Since the start of the new year, I have been doing a mini series about a very important topic (in my eyes) – simply stated, Focus on You. Have you missed the last couple? Catch up now!
The most important take away from this for me was a very simple word – Sleep. I can say that sleep is something that I am not getting nearly enough of right now, or for the past 8 weeks come to think of it. A certain furball comes to mind in that hindrance….
I feel sluggish when running, and feel like I can hit the hay around 9pm each night. Of course, that definitely doesn’t happen, but I can dream. After reading through a few articles, I want to share with you a few huge takeaways that I find quite useful and interesting!
An awesome article in Running Times stated the following, “In an article published in the British medical journal The Lancet, researchers found that a period of decreased sleep lasting only a few days interfered with glucose metabolism and raised levels of cortisol, a hormone released in response to stress that may interfere with athletic recovery at high serum concentrations. The study suggests that glycogen synthesis is impaired during periods of reduced sleep, meaning an athlete in these conditions is operating with less than a “full tank” and may “bonk” earlier than a well-rested individual.”
That last sentence is so cut and dry! It’s no wonder when days you are not able to get enough sleep, your runs feel just plain sluggish. The motivation may not be there either – I find it quite difficult to be motivated when I am tired, what about you?!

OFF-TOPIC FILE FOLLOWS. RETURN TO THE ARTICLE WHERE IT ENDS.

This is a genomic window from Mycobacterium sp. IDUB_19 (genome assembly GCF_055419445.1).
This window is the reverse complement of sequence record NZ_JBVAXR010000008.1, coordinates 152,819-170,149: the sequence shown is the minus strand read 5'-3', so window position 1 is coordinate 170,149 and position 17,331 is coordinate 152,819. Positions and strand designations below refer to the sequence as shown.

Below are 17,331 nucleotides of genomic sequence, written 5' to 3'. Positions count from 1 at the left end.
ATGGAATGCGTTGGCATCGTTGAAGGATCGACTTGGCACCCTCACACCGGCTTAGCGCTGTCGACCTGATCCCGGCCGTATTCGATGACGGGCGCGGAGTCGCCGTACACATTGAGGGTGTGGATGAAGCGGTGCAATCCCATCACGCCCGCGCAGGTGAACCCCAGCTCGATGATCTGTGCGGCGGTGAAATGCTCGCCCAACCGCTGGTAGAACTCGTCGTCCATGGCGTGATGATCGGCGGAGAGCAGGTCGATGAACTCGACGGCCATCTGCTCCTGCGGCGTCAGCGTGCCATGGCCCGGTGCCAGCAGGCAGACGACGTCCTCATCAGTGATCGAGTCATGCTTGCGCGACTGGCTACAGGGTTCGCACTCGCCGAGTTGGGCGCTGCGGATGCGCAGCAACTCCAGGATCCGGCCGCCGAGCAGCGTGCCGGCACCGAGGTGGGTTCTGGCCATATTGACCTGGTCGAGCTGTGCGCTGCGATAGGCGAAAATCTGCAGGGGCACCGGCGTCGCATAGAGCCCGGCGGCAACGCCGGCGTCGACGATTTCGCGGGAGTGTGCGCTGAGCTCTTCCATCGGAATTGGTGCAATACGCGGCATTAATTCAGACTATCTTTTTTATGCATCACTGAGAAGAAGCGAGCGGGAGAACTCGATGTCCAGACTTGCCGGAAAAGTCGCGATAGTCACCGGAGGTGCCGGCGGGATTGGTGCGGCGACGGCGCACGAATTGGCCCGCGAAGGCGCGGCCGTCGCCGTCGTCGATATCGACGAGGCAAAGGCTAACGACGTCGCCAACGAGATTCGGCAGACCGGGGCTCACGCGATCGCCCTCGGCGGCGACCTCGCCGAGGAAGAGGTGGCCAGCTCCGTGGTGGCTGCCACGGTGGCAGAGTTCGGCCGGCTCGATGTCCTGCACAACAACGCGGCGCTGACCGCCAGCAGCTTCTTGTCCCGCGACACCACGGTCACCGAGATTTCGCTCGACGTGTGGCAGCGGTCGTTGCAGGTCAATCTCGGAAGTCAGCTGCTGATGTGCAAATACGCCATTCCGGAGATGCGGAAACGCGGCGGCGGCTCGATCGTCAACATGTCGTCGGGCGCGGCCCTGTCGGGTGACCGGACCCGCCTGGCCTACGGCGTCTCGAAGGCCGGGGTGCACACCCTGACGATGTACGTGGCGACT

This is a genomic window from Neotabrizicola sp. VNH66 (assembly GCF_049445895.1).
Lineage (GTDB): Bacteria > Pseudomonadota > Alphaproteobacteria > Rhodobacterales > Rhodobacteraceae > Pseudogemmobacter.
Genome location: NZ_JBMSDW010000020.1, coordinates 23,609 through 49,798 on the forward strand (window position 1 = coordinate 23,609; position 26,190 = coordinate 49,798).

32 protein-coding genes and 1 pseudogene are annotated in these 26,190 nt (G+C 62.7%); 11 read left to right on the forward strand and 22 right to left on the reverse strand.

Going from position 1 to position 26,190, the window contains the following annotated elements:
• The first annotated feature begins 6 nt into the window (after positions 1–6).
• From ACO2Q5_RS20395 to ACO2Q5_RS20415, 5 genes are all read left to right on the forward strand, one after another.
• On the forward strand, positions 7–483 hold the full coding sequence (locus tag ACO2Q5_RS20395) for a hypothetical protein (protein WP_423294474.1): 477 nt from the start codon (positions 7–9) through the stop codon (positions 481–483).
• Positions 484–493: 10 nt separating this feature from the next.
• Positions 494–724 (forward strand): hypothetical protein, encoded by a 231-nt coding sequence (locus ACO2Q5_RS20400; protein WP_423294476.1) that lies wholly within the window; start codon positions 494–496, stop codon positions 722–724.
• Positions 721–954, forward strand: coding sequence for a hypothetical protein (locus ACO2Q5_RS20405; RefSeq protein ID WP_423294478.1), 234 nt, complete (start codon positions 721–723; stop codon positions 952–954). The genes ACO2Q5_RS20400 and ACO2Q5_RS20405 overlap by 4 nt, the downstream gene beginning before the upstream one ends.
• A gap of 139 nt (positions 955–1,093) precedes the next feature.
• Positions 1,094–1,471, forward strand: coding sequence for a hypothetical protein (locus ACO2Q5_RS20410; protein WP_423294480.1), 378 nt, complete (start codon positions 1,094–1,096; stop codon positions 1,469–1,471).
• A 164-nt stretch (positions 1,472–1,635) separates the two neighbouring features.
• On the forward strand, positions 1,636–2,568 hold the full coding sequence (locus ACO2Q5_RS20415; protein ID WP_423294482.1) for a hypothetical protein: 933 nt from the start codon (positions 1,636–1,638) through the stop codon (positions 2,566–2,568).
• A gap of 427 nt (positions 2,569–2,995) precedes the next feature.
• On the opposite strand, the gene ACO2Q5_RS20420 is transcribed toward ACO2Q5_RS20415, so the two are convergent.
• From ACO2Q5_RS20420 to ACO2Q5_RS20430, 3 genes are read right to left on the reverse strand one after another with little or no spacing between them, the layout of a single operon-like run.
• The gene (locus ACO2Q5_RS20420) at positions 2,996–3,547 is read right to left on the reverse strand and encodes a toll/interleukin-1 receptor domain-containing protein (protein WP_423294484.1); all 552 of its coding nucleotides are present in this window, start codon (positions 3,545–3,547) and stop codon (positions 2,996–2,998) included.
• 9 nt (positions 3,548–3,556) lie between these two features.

“We runners obsess over speed work, long runs, tempo runs, hill runs, lactate threshold, resting heart rate, carbs, protein, recovery drinks, stretching, massage, ice baths, shoes, technical fabrics, gels, and about a hundred other variables. But most of us, I bet, don’t give sleep a second thought. It’s crazy, if you think about it. How can we expect to run well if we can’t stop yawning?”
Your amount of sleep also has a huge effect on the amount of weight you are able to lose, but that will need to be saved for another post! After seeing all of that (and a few other articles), I realized that instead of focusing on getting in every run 100% (and worrying if that doesn’t happen), it looks like a better balance is the best idea. Of course, marathon training can be tiring – that is to be expected. Only you know when you are truly overdoing it. Listen to yourself, and know when to cut back a bit. Sleeping in more often when it gets closer to race day seems like a good approach. I think I might be able to catch on to that “sleep-loading” idea.
Do you think you get enough sleep? Would you be willing to cut but a little bit on training, so you are able to get some good shut-eye? I would love to hear from you!